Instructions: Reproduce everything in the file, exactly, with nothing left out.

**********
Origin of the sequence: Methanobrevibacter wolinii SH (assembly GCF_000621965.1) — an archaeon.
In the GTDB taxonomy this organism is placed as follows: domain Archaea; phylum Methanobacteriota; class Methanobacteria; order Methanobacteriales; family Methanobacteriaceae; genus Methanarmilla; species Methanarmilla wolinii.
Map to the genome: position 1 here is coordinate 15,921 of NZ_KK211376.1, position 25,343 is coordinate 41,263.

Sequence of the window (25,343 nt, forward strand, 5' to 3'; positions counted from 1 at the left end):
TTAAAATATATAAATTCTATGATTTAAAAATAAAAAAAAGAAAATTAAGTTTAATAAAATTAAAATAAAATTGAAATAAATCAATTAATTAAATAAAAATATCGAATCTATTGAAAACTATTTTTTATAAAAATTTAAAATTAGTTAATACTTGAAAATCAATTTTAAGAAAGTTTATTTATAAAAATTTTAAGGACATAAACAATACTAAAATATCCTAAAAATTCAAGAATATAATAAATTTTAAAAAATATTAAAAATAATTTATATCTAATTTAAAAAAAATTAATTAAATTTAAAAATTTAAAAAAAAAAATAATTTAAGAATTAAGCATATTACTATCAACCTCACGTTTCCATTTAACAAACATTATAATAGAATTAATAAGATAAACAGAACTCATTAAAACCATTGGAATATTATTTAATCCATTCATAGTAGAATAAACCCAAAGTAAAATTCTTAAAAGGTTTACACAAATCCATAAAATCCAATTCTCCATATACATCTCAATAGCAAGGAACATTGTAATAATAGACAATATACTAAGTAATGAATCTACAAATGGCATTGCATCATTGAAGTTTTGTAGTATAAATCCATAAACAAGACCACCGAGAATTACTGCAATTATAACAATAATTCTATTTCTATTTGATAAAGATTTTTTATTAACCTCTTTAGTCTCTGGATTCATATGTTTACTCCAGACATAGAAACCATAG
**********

Origin of the sequence: Methanobrevibacter wolinii SH (assembly GCF_000621965.1) — an archaeon.
In the GTDB taxonomy this organism is placed as follows: domain Archaea; phylum Methanobacteriota; class Methanobacteria; order Methanobacteriales; family Methanobacteriaceae; genus Methanarmilla; species Methanarmilla wolinii.
Map to the genome: position 1 here is coordinate 15,921 of NZ_KK211376.1, position 25,343 is coordinate 41,263.

Sequence of the window (25,343 nt, forward strand, 5' to 3'; positions counted from 1 at the left end):
TTAAAATATATAAATTCTATGATTTAAAAATAAAAAAAAGAAAATTAAGTTTAATAAAATTAAAATAAAATTGAAATAAATCAATTAATTAAATAAAAATATCGAATCTATTGAAAACTATTTTTTATAAAAATTTAAAATTAGTTAATACTTGAAAATCAATTTTAAGAAAGTTTATTTATAAAAATTTTAAGGACATAAACAATACTAAAATATCCTAAAAATTCAAGAATATAATAAATTTTAAAAAATATTAAAAATAATTTATATCTAATTTAAAAAAAATTAATTAAATTTAAAAATTTAAAAAAAAAAATAATTTAAGAATTAAGCATATTACTATCAACCTCACGTTTCCATTTAACAAACATTATAATAGAATTAATAAGATAAACAGAACTCATTAAAACCATTGGAATATTATTTAATCCATTCATAGTAGAATAAACCCAAAGTAAAATTCTTAAAAGGTTTACACAAATCCATAAAATCCAATTCTCCATATACATCTCAATAGCAAGGAACATTGTAATAATAGACAATATACTAAGTAATGAATCTACAAATGGCATTGCATCATTGAAGTTTTGTAGTATAAATCCATAAACAAGACCACCGAGAATTACTGCAATTATAACAATAATTCTATTTCTATTTGATAAAGATTTTTTATTAACCTCTTTAGTCTCTGGATTCATATGTTTACTCCAGACATAGAAACCATAG